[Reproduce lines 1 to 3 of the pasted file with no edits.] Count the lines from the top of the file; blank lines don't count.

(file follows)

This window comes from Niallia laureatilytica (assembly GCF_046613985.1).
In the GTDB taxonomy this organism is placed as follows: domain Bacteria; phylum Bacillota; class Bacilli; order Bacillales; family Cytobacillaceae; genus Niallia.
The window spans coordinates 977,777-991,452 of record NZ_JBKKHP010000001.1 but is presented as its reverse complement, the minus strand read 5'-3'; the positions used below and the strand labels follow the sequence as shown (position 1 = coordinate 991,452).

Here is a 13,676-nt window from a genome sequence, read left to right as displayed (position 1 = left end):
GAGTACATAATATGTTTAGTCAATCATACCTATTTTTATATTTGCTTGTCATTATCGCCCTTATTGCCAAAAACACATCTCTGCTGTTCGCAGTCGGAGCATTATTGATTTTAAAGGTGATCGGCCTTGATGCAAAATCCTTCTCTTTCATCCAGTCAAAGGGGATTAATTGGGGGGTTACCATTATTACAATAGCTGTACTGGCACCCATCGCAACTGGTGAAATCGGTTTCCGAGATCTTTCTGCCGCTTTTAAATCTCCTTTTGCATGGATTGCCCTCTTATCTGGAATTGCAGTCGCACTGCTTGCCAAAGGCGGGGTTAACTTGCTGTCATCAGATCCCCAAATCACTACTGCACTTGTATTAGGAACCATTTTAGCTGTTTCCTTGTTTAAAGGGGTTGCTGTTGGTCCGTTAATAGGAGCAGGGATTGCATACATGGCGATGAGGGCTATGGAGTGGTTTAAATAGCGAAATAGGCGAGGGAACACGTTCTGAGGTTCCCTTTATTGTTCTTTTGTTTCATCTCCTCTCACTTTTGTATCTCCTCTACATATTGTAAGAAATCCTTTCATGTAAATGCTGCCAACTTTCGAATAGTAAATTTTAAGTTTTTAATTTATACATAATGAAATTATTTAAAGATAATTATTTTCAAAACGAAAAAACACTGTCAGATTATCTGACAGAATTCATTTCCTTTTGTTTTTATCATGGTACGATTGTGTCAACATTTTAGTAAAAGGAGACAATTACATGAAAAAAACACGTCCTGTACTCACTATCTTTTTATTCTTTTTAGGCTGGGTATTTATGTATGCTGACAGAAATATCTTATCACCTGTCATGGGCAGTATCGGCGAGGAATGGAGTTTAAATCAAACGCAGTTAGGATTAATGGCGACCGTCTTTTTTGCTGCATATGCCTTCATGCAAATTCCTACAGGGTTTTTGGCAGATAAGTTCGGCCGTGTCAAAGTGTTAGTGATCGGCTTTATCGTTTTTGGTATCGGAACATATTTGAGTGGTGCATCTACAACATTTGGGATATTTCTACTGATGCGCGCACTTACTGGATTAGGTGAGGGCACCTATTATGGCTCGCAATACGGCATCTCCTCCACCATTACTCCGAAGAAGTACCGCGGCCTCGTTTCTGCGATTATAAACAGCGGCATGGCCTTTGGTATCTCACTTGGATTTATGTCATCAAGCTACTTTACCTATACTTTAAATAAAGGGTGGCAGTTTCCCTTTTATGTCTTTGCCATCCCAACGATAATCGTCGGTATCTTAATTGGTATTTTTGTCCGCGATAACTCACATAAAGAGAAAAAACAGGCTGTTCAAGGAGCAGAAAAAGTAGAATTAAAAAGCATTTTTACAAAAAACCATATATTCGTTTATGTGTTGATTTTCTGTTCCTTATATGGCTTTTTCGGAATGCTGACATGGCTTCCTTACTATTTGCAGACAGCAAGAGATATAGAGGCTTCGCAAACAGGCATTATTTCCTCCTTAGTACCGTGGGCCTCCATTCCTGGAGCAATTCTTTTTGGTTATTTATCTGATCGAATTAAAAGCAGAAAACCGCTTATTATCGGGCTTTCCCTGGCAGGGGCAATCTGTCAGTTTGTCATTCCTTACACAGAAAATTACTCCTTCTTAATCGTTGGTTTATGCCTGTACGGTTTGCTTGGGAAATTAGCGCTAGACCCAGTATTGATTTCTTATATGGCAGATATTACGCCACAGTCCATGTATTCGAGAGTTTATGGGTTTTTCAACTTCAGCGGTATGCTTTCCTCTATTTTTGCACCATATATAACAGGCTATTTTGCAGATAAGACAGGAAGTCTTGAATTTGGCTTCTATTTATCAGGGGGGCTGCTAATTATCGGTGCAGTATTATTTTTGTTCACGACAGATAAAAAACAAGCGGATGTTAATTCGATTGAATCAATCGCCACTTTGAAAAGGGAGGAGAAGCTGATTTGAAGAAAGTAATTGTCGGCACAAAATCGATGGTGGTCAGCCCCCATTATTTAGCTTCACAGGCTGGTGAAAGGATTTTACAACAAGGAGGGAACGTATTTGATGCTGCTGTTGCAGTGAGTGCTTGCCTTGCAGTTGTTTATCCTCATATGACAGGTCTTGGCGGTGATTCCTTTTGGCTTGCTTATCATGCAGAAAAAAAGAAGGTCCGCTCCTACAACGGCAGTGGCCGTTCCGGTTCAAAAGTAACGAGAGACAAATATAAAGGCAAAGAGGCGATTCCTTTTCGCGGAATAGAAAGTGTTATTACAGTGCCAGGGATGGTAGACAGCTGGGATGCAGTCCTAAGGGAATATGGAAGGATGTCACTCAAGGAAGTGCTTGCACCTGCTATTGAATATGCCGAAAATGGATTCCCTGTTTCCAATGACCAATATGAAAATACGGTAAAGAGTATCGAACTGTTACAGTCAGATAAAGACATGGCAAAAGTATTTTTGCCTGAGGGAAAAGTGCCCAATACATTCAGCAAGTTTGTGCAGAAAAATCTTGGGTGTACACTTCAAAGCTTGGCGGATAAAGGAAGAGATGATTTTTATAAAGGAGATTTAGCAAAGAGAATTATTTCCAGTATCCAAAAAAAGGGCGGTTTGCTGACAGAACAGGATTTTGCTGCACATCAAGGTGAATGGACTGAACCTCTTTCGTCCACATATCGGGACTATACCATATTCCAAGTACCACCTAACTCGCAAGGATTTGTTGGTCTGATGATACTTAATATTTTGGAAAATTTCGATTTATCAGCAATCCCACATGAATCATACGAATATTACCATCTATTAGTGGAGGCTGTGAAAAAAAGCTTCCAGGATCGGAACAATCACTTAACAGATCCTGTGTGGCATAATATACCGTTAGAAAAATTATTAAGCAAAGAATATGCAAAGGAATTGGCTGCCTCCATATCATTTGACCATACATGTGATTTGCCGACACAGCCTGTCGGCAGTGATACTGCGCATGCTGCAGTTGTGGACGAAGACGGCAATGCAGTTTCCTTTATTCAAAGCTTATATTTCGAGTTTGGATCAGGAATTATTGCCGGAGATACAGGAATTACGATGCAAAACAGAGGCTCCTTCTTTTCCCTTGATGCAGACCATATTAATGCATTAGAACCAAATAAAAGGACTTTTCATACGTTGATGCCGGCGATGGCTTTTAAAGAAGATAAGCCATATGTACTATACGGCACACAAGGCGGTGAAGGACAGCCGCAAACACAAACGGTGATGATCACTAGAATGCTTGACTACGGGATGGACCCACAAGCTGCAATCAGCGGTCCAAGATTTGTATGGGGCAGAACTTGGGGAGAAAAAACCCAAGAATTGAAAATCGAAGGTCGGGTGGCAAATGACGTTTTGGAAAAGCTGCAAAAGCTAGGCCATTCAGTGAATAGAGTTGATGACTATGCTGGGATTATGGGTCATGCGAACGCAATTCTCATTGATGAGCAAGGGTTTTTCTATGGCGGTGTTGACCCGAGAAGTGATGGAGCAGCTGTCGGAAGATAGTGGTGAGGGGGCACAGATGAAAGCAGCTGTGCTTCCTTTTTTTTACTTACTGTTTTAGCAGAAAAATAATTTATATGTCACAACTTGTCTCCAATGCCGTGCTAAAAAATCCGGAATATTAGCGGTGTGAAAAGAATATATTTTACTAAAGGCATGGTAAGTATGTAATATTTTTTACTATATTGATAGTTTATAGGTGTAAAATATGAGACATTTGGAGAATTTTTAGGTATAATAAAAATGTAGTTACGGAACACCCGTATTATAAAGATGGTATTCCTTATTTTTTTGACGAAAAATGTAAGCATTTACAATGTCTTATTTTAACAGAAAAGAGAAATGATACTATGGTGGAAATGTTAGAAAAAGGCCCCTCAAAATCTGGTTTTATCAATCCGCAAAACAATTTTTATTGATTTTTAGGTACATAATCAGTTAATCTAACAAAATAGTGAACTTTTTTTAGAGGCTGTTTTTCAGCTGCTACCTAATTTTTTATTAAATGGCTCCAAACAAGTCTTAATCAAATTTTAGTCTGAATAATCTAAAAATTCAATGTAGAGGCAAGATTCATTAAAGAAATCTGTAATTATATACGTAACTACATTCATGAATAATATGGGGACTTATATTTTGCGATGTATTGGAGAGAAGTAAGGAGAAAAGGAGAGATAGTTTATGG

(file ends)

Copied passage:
This window comes from Niallia laureatilytica (assembly GCF_046613985.1).
In the GTDB taxonomy this organism is placed as follows: domain Bacteria; phylum Bacillota; class Bacilli; order Bacillales; family Cytobacillaceae; genus Niallia.
The window spans coordinates 977,777-991,452 of record NZ_JBKKHP010000001.1 but is presented as its reverse complement, the minus strand read 5'-3'; the positions used below and the strand labels follow the sequence as shown (position 1 = coordinate 991,452).